When you see a major "reform" percolating for which there is no significant groundswell among the general population, it is only natural to be a bit suspicious. And in the case of the proposed judicial election reforms currently receiving a political hearing in Raleigh, suspicion is certainly justified.
What is the plan? There are several. But the favored plan involves using commissions when vacancies occur to screen applicants and determine whether they are qualified. The legislature then narrows down to three a list to be sent to the governor. The governor then would choose the judge from among the list of three provided by the General Assembly. That judge would later have to face a retention election.
Republicans apparently feel that they can control who is presented to the governor because they hold both houses of the General Assembly. But they must remember that they will not hold the General Assembly forever.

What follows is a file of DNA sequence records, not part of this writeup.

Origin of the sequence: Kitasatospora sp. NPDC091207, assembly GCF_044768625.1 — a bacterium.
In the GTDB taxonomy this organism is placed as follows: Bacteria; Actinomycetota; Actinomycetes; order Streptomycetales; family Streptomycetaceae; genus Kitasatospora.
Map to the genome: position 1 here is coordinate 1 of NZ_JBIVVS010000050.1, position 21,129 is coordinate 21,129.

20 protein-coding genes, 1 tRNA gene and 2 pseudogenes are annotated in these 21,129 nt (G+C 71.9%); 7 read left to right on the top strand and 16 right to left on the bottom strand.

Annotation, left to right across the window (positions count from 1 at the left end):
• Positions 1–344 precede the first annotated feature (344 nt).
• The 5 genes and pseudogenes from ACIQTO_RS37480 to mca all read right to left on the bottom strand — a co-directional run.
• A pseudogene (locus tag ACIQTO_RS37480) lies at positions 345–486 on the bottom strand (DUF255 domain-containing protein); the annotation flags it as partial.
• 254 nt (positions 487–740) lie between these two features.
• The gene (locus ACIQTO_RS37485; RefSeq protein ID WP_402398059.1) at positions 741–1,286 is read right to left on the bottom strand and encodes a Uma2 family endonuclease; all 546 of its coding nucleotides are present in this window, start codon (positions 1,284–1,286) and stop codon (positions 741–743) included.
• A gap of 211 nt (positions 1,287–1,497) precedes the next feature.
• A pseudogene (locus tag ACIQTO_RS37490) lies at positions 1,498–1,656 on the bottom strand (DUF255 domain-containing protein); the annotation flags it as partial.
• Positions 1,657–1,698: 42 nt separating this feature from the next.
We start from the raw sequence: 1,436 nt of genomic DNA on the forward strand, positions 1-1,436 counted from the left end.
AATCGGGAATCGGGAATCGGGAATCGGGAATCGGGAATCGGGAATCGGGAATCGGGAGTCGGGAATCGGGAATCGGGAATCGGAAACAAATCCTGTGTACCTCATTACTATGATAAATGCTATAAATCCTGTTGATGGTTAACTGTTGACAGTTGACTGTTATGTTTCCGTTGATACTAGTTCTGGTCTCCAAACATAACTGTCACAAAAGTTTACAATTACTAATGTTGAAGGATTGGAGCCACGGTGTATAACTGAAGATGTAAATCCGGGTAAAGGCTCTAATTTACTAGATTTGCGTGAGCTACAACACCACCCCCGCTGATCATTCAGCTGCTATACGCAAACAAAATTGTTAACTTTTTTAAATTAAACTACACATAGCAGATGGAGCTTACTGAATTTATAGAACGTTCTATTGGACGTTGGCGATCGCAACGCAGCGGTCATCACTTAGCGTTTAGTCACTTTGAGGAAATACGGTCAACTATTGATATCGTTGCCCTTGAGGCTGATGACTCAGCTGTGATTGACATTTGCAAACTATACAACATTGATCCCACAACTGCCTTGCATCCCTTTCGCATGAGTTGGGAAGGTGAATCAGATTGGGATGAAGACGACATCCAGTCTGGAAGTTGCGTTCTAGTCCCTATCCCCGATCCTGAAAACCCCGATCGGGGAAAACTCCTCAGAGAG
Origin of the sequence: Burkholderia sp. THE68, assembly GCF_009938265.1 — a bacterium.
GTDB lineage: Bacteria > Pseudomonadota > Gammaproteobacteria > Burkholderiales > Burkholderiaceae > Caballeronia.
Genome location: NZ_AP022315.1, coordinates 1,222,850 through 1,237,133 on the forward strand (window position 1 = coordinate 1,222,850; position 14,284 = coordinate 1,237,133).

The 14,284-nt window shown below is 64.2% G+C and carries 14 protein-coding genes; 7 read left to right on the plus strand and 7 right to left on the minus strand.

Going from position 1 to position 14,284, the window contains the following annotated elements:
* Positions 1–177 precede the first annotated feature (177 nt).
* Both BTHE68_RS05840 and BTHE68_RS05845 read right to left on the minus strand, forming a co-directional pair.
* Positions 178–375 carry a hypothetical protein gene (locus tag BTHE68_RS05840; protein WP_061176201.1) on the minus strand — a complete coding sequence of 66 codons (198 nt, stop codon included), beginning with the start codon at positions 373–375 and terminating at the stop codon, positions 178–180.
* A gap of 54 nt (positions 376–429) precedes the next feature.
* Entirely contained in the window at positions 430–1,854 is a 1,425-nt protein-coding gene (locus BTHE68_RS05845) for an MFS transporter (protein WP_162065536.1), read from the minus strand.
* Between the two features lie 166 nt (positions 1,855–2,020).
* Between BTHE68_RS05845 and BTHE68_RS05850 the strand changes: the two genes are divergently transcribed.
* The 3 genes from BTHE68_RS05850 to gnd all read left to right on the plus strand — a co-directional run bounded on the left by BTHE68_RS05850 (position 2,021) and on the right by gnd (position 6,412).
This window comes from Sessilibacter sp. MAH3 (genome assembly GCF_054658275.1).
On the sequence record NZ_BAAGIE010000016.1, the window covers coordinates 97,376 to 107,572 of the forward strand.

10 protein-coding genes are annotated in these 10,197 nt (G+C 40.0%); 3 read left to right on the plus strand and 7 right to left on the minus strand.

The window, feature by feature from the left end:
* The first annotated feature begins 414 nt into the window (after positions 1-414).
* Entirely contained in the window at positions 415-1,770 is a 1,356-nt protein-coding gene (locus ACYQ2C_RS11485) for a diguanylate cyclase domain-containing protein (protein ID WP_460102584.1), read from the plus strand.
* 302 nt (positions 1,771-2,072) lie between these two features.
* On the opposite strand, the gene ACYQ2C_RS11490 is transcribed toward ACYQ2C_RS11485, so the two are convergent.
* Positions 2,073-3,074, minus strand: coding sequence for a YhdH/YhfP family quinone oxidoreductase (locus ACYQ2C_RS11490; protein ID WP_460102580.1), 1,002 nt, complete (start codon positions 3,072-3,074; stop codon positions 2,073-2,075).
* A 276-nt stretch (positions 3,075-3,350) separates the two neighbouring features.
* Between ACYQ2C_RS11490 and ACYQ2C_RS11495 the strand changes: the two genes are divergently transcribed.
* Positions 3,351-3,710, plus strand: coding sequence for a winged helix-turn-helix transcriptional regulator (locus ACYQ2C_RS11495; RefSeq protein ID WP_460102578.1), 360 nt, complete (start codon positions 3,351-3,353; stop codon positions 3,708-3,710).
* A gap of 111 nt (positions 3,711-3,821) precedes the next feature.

Moreover, using commissions to vet applicants is bound to be fouled with establishment politics and certain views of the judiciary that are extremely problematic. Recall that the legal community, the nation's law schools and major portions of the political community accept almost without question the practice of judicial activism because it grants them enormous political power.
What motivated these proposals for judicial elections reform? There has been media/establishment discontent with our current practice of electing judges. Our moderate chief justice appointed by Pat McCrory doesn't like the current system. Critics have argued that fundraising for these races has the potential to interfere with the legal process.
But it is good that citizens have the ability to choose among two or more candidates. It gives them a choice, and allows them to have greater input. Yes, it is challenging to know where these candidates stand. But the political/legal class is essentially proposing that we surrender the ability to choose among candidates, and cede that power to them. Instead, we ought to be demanding consistently constitutional judges from both major parties.
The General Assembly would do far better to enact serious judicial reforms to eliminate judicial activism and hold judges accountable, including but not limited to those types of reforms recommended by Daniel Horowitz. The current proposals in Raleigh leave me shaking my head. The mere premise that eliminating true elections in favor of selections made by the political class would be laughable if it were not so dangerous.